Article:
Rating:
[5 of 5 Stars!]
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Mazes & Perils RPG
by Eleazar C. [Verified Purchaser] Date Added: 07/19/2013 17:20:54
Just was curious to download to check it out since it was nominated. It looks pretty cool! It's pretty basic so someone who is new to this kind of game can easily pick it up and play it. Has the whole DnD feel without being overwhelming.

Rating:
[5 of 5 Stars!]
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Mazes & Perils RPG
by Timothy B. [Featured Reviewer] Date Added: 05/13/2013 12:24:55
NOTE: This is an updated review.

A while back I wrote a review for Mazes & Perils, a 2012 Holmes-Basic Retro-clone from Vincent Florio.

http://timbrannan.blogspot.com/2012/09/review-mazes-peri-
ls-2012.html

The 3rd printing/edition is now out (or rather it has been out for a bit) and I promised then I would re-review it.

This new version is cleaned up considerably and it does look like it has been rewritten. It is still free and the idea here (I think) is to provide a means to play "D&D Basic" or provide a common ruleset to allow people to create Basic-era compatible works. As a goal, that is a pretty solid one really. At 61 pages it is also really tight and it is also free.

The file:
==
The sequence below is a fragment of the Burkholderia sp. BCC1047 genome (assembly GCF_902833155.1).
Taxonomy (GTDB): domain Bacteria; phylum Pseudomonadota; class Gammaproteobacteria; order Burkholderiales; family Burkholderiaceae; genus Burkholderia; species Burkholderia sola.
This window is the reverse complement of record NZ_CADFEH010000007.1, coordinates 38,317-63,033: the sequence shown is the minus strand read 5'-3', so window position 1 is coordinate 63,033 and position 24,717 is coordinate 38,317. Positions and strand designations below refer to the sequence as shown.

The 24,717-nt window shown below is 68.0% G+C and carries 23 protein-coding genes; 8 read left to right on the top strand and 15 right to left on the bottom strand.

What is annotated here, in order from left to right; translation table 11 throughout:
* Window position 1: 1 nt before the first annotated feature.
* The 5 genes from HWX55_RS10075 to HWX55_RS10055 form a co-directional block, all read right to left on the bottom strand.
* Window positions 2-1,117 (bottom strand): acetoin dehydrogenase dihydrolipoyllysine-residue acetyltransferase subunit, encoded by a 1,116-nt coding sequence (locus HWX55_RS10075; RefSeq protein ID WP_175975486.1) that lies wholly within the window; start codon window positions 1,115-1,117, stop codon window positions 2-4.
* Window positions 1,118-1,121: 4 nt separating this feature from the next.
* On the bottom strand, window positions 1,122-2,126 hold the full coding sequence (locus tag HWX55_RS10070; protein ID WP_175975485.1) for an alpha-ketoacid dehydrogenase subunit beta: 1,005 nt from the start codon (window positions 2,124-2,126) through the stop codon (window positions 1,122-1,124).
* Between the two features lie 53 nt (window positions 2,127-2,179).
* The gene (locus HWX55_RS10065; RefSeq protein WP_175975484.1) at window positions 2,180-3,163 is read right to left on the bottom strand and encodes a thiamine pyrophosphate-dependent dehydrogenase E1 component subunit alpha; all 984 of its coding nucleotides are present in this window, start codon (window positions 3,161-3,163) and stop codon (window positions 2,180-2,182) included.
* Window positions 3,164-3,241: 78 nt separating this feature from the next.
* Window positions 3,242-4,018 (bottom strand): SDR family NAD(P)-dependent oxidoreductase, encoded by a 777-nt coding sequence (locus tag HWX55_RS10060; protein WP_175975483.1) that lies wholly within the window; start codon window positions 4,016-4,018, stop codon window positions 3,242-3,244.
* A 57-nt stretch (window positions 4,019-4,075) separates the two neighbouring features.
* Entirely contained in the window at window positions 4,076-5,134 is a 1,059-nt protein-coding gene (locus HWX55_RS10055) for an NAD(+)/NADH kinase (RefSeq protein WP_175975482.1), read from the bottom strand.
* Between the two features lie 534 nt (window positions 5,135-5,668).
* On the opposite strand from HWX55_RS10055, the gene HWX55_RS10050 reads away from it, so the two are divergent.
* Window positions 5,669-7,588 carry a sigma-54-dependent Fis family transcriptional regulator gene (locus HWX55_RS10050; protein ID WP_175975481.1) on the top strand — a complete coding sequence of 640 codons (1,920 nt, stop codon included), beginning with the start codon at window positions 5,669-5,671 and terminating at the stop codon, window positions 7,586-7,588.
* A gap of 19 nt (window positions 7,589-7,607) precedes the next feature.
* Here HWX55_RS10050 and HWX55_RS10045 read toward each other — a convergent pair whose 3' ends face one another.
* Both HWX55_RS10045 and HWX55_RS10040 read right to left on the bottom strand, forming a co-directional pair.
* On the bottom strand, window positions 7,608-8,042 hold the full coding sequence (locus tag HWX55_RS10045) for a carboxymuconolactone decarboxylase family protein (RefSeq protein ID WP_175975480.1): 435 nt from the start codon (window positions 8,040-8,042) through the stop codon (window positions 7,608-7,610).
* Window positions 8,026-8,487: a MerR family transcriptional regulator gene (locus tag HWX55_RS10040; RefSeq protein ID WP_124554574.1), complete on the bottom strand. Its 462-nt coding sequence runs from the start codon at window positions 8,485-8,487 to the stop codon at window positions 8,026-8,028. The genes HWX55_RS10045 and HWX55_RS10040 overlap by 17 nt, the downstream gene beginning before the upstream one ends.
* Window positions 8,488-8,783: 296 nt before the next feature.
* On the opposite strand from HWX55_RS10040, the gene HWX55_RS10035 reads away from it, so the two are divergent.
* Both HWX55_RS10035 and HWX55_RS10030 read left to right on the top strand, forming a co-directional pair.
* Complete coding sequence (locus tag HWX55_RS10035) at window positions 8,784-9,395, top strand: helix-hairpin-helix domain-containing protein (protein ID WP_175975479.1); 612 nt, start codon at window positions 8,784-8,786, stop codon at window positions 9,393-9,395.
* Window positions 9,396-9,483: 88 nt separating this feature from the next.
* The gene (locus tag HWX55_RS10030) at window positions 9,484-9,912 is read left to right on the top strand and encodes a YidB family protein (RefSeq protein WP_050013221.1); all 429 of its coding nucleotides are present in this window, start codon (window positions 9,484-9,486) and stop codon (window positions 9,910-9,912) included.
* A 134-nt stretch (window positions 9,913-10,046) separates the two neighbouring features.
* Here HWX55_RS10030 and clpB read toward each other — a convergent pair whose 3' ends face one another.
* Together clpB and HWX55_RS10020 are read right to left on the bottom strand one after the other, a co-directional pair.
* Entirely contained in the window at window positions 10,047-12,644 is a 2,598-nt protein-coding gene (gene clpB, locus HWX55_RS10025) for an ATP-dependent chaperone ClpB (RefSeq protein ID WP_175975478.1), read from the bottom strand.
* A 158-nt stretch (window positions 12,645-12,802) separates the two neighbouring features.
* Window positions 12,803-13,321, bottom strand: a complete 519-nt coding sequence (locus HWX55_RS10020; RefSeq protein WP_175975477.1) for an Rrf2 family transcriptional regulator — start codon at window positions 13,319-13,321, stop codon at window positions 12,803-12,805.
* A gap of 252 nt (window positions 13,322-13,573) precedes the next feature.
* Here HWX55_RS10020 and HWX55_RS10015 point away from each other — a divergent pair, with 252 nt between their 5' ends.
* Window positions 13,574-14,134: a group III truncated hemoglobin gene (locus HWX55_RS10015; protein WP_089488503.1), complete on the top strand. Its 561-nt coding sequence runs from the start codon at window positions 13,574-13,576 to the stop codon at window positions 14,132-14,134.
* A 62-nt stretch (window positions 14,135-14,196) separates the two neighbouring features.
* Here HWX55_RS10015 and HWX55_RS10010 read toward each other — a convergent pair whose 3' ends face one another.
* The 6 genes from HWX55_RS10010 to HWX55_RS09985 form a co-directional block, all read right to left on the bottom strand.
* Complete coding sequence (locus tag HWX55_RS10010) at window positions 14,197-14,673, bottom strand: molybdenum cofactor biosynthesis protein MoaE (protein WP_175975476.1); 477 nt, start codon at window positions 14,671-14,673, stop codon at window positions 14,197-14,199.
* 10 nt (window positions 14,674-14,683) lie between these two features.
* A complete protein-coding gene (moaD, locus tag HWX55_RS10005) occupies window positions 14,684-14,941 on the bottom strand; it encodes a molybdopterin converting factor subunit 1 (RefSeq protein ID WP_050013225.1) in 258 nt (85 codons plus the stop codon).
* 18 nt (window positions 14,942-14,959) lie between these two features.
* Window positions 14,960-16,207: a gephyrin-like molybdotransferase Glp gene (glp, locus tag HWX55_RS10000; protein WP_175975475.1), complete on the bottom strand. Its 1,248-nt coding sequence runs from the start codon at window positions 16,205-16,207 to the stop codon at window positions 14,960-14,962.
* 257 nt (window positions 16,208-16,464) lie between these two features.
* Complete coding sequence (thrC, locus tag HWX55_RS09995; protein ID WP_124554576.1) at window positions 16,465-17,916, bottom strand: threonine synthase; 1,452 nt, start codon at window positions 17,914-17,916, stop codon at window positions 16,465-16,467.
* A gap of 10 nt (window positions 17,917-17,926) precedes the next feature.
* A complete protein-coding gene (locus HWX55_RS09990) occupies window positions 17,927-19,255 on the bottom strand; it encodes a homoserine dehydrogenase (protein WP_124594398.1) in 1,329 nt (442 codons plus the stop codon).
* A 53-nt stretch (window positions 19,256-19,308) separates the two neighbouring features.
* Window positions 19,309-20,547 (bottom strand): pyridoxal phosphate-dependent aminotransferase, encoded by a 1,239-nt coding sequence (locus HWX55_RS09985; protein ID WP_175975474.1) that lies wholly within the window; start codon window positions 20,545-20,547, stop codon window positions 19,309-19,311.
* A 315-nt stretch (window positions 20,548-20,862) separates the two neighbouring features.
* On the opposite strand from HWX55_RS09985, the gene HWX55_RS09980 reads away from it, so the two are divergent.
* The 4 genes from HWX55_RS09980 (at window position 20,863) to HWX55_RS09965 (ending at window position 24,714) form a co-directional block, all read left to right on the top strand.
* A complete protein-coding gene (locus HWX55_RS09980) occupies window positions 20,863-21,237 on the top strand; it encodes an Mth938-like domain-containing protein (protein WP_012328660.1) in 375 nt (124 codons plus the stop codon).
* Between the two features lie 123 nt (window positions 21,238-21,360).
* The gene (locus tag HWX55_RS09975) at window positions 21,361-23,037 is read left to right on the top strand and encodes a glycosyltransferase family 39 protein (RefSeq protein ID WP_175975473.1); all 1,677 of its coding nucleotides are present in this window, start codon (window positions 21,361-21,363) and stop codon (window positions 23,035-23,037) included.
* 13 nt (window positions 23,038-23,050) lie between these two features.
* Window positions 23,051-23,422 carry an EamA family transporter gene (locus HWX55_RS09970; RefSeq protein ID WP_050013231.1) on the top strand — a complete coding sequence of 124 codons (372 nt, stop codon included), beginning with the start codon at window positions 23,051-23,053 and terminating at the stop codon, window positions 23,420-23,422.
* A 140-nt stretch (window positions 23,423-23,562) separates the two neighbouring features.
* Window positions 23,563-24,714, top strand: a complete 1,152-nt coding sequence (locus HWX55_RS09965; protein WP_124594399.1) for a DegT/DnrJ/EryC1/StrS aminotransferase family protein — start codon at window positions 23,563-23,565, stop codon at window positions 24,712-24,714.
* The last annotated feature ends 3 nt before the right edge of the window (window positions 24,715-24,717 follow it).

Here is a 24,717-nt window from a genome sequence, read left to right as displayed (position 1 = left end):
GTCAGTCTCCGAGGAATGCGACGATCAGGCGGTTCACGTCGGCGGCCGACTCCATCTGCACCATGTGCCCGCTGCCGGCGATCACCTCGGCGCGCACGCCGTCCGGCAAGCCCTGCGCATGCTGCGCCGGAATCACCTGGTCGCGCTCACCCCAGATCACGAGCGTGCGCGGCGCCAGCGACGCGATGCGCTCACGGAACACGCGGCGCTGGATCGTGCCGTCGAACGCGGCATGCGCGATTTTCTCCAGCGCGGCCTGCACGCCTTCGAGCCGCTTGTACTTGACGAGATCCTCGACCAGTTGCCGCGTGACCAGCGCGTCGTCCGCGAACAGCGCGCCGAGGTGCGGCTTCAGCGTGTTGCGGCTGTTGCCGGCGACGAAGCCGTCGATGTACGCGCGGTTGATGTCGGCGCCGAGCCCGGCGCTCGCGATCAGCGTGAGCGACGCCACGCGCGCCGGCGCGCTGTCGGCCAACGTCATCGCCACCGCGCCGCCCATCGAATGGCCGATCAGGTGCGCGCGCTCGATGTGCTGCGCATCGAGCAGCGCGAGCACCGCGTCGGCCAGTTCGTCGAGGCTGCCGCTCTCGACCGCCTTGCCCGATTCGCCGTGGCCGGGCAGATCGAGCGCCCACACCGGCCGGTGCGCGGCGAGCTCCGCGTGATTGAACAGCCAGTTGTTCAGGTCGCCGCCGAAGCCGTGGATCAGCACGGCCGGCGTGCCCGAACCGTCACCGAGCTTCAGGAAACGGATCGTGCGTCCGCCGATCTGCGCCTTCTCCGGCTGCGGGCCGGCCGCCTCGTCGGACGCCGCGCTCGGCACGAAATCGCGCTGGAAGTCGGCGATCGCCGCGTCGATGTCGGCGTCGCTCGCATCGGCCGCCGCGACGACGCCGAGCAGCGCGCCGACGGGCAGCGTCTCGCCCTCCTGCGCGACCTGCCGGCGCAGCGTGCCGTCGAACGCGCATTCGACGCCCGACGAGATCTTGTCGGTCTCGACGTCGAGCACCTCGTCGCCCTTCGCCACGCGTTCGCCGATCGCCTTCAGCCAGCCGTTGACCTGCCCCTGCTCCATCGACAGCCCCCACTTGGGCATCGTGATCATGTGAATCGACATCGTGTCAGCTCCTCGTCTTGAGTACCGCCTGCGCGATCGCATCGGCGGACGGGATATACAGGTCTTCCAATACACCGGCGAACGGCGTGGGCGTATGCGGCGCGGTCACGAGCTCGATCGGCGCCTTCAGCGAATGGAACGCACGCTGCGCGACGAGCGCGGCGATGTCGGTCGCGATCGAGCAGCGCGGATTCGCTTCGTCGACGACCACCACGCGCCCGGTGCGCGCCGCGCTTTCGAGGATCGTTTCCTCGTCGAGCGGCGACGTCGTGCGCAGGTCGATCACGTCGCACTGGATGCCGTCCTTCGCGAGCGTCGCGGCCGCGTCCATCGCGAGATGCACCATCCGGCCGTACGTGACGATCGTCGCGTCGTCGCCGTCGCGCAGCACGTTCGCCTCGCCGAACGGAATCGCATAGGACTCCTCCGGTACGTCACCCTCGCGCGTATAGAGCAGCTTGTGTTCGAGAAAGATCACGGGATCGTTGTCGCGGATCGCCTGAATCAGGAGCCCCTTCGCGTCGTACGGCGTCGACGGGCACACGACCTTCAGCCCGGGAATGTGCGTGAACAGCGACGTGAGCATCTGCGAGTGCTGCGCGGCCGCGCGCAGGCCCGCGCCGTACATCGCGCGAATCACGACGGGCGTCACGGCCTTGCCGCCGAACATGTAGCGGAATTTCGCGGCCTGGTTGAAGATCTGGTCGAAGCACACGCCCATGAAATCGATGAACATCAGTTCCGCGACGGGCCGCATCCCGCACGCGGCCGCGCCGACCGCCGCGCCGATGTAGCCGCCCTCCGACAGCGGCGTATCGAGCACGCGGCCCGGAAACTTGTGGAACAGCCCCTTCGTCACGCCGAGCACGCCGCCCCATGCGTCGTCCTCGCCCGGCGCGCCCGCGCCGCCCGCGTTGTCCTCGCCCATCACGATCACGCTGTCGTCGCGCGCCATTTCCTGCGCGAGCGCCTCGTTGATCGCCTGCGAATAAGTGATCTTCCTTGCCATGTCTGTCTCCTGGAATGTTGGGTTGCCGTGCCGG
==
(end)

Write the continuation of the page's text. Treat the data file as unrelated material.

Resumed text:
I do want to address some of the issues that plagued the previous editions, but only as a means to talk about the improvements on this edition.
Like I said, the text has largely been rewritten. It now reads less like someone with a copy of Holmes Basic on their lap, but instead someone that played Holmes Basic for years and scribbled what they could from memory. The game now goes to 12th level, which is a good place to go to be honest. Yes, it is only 3 more levels than the previous version, but those are three levels that really make a difference in terms of end game play. Have a look of Adventurer Conquer King to see the same logic at work.

There are only the four basic classes (Cleric, Fighting Man, Magic-User, Thief) and the four basic races (Human, Elf, Dwarf Halfling).

I want to restate the things I did like about the previous versions. Obviously the name of the game is a nod to John Eric Holmes' book "The Maze of Peril" and I can respect that. If you are going to do a Holmes' homage or pastiche then that is a perfect name really. Clearly the author has done his research.